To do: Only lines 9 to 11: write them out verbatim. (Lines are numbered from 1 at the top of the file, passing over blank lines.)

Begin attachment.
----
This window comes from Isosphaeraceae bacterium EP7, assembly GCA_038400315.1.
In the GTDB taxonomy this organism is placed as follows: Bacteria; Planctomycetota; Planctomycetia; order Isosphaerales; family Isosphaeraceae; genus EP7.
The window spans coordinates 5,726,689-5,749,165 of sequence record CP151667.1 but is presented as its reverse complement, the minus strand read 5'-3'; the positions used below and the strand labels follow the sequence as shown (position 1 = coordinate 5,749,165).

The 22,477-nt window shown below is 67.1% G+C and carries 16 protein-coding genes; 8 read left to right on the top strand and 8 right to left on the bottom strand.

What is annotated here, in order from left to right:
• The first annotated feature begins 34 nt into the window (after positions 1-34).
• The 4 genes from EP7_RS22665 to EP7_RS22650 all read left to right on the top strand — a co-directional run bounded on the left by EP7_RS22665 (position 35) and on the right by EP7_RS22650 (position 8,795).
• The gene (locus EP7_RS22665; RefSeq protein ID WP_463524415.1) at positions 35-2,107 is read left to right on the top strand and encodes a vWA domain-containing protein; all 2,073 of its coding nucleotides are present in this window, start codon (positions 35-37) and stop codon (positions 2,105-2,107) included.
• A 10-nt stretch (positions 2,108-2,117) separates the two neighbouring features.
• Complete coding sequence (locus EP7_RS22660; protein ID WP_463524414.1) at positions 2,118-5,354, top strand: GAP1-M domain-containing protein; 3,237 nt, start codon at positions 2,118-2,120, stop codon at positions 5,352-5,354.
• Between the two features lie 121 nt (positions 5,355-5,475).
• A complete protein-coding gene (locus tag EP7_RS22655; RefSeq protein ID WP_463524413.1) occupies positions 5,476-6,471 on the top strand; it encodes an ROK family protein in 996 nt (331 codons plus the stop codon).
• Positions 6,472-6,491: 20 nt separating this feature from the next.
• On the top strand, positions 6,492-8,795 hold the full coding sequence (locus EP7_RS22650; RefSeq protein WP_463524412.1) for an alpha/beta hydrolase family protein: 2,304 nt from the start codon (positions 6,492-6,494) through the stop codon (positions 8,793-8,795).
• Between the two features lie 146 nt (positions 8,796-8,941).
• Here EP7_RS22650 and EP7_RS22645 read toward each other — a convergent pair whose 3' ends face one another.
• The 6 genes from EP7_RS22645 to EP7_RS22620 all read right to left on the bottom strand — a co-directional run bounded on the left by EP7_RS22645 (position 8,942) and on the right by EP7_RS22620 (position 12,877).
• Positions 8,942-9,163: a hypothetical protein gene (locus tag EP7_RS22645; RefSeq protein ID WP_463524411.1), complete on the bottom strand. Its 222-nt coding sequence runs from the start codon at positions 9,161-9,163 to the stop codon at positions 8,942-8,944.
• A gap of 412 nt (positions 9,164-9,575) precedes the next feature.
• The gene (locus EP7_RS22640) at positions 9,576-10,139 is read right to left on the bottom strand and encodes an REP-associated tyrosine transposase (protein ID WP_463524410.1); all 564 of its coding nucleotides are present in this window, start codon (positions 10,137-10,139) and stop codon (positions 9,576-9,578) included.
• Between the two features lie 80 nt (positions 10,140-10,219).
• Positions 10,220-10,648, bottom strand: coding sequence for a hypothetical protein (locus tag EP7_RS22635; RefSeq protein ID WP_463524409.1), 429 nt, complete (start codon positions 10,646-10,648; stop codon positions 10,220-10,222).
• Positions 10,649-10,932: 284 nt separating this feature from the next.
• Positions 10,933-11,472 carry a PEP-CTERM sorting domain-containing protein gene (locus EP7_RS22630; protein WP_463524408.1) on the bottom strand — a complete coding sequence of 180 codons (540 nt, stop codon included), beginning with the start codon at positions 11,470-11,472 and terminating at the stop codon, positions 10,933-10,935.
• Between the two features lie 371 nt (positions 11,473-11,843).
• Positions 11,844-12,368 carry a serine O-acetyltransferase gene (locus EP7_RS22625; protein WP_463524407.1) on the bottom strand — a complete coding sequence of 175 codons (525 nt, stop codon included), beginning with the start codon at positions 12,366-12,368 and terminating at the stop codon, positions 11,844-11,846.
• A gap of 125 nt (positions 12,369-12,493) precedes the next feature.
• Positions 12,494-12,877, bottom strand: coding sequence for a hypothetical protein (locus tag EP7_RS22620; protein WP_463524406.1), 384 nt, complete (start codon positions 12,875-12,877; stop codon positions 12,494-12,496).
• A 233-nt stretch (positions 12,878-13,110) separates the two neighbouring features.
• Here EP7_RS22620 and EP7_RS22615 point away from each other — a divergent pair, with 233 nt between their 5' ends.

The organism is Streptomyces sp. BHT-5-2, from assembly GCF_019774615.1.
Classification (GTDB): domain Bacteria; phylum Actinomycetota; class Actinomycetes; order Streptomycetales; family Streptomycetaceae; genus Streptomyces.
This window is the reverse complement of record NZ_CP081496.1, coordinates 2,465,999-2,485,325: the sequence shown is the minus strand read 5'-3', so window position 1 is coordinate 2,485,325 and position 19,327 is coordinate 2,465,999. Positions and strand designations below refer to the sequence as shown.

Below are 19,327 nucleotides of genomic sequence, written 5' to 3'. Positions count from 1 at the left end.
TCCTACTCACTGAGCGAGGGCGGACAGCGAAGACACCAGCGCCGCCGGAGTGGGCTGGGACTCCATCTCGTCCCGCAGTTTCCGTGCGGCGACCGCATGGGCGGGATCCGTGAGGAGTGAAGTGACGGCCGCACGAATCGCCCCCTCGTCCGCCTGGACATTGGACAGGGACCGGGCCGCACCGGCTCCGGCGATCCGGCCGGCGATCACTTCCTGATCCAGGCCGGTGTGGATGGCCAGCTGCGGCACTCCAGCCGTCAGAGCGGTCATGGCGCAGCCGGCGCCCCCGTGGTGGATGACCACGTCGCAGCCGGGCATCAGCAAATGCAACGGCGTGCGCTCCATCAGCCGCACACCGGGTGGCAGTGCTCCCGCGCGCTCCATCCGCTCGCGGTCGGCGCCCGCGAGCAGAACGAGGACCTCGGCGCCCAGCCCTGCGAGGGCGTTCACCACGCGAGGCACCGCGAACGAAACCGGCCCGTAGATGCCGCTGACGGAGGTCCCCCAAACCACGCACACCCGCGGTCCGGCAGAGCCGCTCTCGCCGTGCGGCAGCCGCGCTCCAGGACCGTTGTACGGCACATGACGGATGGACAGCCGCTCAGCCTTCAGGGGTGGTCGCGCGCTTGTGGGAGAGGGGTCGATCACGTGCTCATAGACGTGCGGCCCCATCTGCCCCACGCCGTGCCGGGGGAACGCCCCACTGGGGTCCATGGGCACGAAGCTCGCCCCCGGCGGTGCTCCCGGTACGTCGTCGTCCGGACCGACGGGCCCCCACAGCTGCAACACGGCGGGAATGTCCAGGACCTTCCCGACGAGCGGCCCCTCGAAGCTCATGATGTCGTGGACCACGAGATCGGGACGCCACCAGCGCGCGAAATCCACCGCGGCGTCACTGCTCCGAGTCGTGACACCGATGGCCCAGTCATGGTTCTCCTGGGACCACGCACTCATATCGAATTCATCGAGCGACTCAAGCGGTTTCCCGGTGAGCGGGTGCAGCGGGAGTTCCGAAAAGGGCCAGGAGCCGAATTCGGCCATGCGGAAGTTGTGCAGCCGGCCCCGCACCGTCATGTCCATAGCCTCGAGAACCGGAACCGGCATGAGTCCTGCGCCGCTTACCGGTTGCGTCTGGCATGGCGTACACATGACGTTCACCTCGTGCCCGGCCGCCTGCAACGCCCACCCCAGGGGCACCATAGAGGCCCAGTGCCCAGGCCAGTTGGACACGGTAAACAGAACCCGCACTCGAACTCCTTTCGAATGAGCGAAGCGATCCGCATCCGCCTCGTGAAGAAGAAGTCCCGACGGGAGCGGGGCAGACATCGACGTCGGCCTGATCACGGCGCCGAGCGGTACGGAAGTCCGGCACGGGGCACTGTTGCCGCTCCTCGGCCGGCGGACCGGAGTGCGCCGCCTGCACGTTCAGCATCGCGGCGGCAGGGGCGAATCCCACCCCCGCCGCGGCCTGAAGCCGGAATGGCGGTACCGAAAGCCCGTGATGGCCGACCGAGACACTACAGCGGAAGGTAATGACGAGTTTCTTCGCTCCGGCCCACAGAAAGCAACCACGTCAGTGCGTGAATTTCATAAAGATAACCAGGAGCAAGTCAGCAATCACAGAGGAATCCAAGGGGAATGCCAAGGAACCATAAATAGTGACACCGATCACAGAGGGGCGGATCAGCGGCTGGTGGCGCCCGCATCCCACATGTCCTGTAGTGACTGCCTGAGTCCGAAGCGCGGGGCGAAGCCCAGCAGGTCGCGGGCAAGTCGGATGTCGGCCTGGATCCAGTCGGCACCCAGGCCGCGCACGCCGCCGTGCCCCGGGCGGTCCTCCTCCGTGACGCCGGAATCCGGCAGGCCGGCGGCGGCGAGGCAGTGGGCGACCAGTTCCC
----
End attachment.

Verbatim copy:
• A 10-nt stretch (positions 2,108-2,117) separates the two neighbouring features.
• Complete coding sequence (locus EP7_RS22660; protein ID WP_463524414.1) at positions 2,118-5,354, top strand: GAP1-M domain-containing protein; 3,237 nt, start codon at positions 2,118-2,120, stop codon at positions 5,352-5,354.
• Between the two features lie 121 nt (positions 5,355-5,475).